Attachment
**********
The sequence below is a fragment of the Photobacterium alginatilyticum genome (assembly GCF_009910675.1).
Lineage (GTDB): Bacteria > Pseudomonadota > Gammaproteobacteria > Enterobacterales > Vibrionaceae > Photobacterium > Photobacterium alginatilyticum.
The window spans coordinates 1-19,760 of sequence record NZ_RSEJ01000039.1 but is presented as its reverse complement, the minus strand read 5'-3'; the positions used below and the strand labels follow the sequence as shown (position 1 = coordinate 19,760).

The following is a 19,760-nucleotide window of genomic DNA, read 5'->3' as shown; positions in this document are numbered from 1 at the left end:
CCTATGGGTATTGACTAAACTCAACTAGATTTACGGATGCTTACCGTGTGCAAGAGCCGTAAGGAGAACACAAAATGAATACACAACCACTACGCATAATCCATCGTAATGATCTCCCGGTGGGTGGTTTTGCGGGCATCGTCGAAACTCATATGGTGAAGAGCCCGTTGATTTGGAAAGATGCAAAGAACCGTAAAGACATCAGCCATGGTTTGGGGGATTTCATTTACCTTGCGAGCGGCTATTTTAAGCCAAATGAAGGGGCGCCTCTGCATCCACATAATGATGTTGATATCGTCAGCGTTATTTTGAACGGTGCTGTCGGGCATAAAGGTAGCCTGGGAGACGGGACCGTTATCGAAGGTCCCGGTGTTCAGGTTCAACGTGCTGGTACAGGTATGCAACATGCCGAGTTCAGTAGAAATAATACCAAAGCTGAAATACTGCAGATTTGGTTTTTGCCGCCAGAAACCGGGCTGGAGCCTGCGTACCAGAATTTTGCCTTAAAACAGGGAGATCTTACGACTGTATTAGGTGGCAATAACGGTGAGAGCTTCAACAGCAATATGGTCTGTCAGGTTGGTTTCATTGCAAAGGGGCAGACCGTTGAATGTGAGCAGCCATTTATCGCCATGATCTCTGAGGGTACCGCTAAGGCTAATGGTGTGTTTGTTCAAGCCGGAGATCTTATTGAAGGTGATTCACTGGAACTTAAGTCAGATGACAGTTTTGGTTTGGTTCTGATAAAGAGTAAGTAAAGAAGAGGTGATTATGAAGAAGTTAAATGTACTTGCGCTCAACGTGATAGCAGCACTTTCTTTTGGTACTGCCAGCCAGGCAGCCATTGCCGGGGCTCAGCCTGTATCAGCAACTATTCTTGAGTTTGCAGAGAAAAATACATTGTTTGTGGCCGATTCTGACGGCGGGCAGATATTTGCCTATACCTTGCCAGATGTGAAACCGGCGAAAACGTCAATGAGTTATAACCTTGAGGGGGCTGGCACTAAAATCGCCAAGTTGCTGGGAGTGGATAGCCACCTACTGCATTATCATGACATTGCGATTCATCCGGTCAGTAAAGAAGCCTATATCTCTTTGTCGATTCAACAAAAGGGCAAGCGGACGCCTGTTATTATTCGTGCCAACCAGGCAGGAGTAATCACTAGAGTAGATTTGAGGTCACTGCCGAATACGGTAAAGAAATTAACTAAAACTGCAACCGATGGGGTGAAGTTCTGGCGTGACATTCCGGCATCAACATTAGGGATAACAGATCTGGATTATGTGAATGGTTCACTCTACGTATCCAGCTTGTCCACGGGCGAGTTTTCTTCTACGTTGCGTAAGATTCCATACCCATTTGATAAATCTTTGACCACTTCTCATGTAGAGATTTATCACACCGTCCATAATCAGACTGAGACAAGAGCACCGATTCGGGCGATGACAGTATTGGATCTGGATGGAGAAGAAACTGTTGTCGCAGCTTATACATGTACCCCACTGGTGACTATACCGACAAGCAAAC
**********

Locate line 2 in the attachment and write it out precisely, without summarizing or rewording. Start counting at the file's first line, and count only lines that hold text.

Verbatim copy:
Lineage (GTDB): Bacteria > Pseudomonadota > Gammaproteobacteria > Enterobacterales > Vibrionaceae > Photobacterium > Photobacterium alginatilyticum.